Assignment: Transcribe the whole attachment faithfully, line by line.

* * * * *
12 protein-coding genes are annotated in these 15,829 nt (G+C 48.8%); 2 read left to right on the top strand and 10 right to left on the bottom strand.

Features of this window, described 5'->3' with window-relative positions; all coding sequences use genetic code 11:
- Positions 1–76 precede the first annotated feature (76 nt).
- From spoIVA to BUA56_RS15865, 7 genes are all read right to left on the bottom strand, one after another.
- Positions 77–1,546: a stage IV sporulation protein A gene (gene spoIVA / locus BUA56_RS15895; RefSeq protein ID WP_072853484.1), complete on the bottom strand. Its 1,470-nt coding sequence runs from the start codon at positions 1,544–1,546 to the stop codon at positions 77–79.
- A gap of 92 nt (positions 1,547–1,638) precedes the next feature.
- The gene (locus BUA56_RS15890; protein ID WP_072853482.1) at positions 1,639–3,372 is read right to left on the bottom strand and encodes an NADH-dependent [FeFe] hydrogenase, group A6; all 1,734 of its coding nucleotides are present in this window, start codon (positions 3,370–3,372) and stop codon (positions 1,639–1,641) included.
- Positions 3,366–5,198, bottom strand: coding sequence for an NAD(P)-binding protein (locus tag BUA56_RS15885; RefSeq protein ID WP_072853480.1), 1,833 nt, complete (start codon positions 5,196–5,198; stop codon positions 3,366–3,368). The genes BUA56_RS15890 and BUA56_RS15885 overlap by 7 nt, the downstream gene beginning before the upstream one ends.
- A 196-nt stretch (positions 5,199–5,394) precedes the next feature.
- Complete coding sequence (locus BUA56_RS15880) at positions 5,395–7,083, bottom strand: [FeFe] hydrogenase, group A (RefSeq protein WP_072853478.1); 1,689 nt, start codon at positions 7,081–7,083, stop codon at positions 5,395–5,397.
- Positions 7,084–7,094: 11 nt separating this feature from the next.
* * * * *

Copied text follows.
12 protein-coding genes are annotated in these 15,829 nt (G+C 48.8%); 2 read left to right on the top strand and 10 right to left on the bottom strand.

Features of this window, described 5'->3' with window-relative positions; all coding sequences use genetic code 11:
- Positions 1–76 precede the first annotated feature (76 nt).
- From spoIVA to BUA56_RS15865, 7 genes are all read right to left on the bottom strand, one after another.
- Positions 77–1,546: a stage IV sporulation protein A gene (gene spoIVA / locus BUA56_RS15895; RefSeq protein ID WP_072853484.1), complete on the bottom strand. Its 1,470-nt coding sequence runs from the start codon at positions 1,544–1,546 to the stop codon at positions 77–79.
- A gap of 92 nt (positions 1,547–1,638) precedes the next feature.
- The gene (locus BUA56_RS15890; protein ID WP_072853482.1) at positions 1,639–3,372 is read right to left on the bottom strand and encodes an NADH-dependent [FeFe] hydrogenase, group A6; all 1,734 of its coding nucleotides are present in this window, start codon (positions 3,370–3,372) and stop codon (positions 1,639–1,641) included.
- Positions 3,366–5,198, bottom strand: coding sequence for an NAD(P)-binding protein (locus tag BUA56_RS15885; RefSeq protein ID WP_072853480.1), 1,833 nt, complete (start codon positions 5,196–5,198; stop codon positions 3,366–3,368). The genes BUA56_RS15890 and BUA56_RS15885 overlap by 7 nt, the downstream gene beginning before the upstream one ends.
- A 196-nt stretch (positions 5,199–5,394) precedes the next feature.
- Complete coding sequence (locus BUA56_RS15880) at positions 5,395–7,083, bottom strand: [FeFe] hydrogenase, group A (RefSeq protein WP_072853478.1); 1,689 nt, start codon at positions 7,081–7,083, stop codon at positions 5,395–5,397.
- Positions 7,084–7,094: 11 nt separating this feature from the next.